They both laughed at how Mr. Arendt had joked initially with them about not having enough money for a maid to clean the apartment and then finding out their true wealth. He was so proud to be associated with the family. When he connected with Abraham Emmanuelson, he had cried on their shoulders. He said he had never made much of his life but now saw that his role in life had been to protect the family property for its return to the heir. He called Matan the Prodigal Son, who had come home. Yonatan said he understood the inference, though it wasn’t as clear to Matan and his family.
Yonatan’s work schedule was packed with legal cases that were being reviewed. It was an intense learning curve as Yonatan had only completed his first year of undergraduate school. The attorneys in the firm told him that he would be a star by the time he started at Harvard Law School. As hard as it was, Yonatan made them speak French to him. He and Matan spoke stilted Hebrew at home. Yonatan was insistent that he was going to be multilingual.
Pink was in Tel Aviv surveilling the hospital and the hotel where Yonatan, Matan, and the newborns would stay before flying back to Brussels. Yellow was at the apartment in Brussels and prowled the neighborhood around St. Catherine’s Square, learning the city and the labyrinth of its ancient streets, and who the neighbors were not only in the apartment building but in the neighborhood. He helped Mr. Arendt maintain the apartment though that took very little of his time.
Yonatan and Matan took the train from Paris to Brussels every other Friday afternoon. They left Paris in time to be at their apartment before sunset. They would take a nap before eating a late dinner in the neighborhood. The two men spent Friday night decompressing from their busy internships. They had said they wanted to be challenged, and their mentors took them at their word. Sometimes, they would be found reviewing documents over the weekend, but they preferred to think of it as their time. On Friday, Yonatan took the train by himself as Matan had been in Brussels since the day before. Matan said there was research he had to conduct in Brussels. Green had traveled to Brussels with Matan, and Black traveled with Yonatan. Black and Yonatan were standing at the apartment door joking about their trip when the door opened. Matan was standing in the portal in his loincloth. Black gasped and excused himself, while Yonatan had a broad smile that slowly moved across his face. There were candles lit in the apartment. Matan stripped Yonatan of his work clothes and helped him put on his loincloth. There was a blanket spread on the living room floor with platters of food placed in the center. First, Matan pulled out paint pots, and the two men painted each other. They immediately fell into the reverence of the Indian culture and their personae.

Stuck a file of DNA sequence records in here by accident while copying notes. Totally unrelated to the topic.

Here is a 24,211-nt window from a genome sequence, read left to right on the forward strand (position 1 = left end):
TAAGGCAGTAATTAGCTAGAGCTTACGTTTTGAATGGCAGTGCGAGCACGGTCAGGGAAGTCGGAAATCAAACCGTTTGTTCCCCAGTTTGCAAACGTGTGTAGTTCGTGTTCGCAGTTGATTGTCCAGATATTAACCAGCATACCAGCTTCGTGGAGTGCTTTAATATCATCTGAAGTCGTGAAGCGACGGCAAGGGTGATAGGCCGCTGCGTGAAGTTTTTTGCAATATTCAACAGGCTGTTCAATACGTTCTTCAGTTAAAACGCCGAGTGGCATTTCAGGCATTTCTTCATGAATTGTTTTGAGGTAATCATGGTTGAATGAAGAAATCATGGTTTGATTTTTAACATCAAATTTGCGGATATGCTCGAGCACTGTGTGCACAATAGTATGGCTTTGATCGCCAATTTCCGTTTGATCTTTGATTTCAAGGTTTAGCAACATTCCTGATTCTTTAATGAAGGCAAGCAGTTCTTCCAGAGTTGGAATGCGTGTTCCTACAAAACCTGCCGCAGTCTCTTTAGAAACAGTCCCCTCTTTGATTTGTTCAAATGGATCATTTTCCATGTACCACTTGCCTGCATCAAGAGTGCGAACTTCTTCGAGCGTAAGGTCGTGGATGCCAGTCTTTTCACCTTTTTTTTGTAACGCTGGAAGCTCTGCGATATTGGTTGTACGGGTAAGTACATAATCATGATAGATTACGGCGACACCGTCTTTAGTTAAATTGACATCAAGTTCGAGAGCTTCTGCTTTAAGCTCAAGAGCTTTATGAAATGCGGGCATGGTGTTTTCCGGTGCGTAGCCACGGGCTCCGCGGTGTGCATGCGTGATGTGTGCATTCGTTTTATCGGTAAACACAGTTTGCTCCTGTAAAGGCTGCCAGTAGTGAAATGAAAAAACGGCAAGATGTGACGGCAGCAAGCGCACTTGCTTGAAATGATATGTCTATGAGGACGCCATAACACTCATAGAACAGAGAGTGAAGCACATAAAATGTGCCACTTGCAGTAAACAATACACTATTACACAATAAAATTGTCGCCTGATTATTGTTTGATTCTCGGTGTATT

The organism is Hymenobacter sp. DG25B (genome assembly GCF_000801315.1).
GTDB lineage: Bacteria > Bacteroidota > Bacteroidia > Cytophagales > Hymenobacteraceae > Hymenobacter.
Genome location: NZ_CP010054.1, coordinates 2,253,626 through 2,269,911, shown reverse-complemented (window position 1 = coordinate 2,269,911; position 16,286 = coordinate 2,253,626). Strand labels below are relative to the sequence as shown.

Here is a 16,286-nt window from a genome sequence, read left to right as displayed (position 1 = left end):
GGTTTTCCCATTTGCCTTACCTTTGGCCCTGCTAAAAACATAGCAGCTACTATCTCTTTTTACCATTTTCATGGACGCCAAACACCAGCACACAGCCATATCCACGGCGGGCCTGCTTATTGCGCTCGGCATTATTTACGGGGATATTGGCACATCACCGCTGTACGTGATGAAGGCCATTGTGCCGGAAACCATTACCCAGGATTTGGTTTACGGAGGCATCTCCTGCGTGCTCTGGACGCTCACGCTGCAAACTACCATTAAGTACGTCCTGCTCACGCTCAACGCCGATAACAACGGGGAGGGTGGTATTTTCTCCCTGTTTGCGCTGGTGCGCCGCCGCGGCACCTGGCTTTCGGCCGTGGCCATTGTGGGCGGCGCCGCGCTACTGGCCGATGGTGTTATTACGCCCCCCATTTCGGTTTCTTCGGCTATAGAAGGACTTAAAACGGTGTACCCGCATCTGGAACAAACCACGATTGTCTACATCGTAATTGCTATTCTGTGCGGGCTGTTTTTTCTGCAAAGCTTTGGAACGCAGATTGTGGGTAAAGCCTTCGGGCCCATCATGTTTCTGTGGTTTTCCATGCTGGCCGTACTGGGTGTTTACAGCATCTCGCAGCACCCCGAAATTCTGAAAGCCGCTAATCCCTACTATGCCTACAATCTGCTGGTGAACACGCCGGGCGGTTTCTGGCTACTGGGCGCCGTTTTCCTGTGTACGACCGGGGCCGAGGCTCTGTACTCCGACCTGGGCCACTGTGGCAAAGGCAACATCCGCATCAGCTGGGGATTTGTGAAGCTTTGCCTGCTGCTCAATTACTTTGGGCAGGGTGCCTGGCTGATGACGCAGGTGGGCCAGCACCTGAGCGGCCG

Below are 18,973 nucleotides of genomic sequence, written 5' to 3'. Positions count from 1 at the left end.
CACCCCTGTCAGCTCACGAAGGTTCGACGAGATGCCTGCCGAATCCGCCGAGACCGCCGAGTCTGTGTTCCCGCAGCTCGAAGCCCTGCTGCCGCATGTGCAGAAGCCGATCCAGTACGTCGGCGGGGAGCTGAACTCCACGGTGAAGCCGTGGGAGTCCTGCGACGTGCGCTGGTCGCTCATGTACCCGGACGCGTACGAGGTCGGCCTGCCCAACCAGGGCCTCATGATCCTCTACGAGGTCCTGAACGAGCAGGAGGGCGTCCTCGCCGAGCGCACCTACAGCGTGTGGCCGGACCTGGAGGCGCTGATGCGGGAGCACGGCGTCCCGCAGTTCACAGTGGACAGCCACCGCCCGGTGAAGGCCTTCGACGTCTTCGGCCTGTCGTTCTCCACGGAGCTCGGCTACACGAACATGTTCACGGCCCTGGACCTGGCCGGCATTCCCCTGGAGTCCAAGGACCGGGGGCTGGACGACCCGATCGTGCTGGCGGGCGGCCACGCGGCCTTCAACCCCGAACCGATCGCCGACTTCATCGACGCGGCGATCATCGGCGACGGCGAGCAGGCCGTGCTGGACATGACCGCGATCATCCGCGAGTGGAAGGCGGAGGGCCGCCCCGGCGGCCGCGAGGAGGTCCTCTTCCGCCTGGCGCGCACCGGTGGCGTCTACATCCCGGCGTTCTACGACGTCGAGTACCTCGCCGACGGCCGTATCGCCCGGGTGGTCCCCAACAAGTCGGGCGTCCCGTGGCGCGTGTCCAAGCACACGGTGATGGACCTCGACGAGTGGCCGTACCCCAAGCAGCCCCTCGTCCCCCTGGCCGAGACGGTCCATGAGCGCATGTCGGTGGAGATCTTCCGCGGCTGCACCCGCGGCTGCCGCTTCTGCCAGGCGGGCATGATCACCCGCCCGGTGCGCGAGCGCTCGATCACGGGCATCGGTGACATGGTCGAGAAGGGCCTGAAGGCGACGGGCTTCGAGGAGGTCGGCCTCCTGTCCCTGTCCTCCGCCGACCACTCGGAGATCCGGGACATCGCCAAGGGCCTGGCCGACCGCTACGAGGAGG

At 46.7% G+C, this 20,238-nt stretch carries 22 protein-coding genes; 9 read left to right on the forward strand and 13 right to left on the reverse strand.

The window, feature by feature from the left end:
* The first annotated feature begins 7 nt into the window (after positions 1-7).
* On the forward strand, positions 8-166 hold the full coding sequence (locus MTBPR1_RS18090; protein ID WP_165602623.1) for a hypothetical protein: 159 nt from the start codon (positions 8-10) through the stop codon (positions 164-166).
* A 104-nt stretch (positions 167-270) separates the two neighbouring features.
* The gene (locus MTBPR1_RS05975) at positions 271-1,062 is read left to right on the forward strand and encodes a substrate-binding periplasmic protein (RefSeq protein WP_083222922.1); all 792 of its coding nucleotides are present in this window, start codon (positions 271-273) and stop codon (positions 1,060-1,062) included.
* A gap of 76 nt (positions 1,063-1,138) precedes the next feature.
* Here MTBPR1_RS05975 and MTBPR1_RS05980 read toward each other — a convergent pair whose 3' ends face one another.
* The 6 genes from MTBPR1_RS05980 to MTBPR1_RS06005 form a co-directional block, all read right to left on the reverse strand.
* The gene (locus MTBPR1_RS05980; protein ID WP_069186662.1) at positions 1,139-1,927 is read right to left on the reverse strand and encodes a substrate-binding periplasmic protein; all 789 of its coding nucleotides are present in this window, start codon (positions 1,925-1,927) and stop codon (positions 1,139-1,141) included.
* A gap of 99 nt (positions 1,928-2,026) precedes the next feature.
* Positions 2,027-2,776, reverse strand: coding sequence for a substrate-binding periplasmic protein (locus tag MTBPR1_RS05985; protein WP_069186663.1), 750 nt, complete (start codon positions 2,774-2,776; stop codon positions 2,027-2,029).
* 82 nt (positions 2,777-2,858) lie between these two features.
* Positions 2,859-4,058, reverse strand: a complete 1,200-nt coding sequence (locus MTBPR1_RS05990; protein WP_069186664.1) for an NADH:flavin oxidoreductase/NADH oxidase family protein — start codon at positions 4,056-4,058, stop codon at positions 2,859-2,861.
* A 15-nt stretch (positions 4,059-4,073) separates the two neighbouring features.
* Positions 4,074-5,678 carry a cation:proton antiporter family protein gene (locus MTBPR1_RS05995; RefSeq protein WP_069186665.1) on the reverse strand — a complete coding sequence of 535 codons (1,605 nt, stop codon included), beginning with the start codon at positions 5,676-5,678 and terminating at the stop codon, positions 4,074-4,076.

“It has been one year, Degataga, since you took me as your own. Tonight, we celebrate our anniversary.”
They fed each other from the containers of food that Yellow had delivered. There were no utensils, so they used their fingers and pieces of pita bread to scoop up the various foods. There was also a bottle of red wine that they quickly consumed. Their words were few, but the energy between them crackled with intensity.
After eating, Degataga pulled Che Sequah into his arms, and they started kissing. Degataga could smell the unguent, and Che Sequah straddled Yonatan’s hips and lowered himself. Che Sequah hissed about how good it felt. That was the first of several times of making love through the night. Just as dawn was breaking the horizon, they found their way to the shower before crawling into the bed. Degataga pulled Che Sequah to his chest and kissed his shoulder blades.
“I love you more and more each day. We have been so busy, I wasn’t sure you would remember.”
Che Sequah chuckled and said that he would always remember that Friday night. They awoke later in the morning as the smell of coffee invaded their bedroom. Black stood with a tray of mugs filled with coffee.
“Gentlemen, it is time for you to arise. I have called a HazMat squad to clean the living room. Who knew that two Indian braves could wreck an entire room? And it smells like teenage hormones. I sometimes forget that you are still boys.”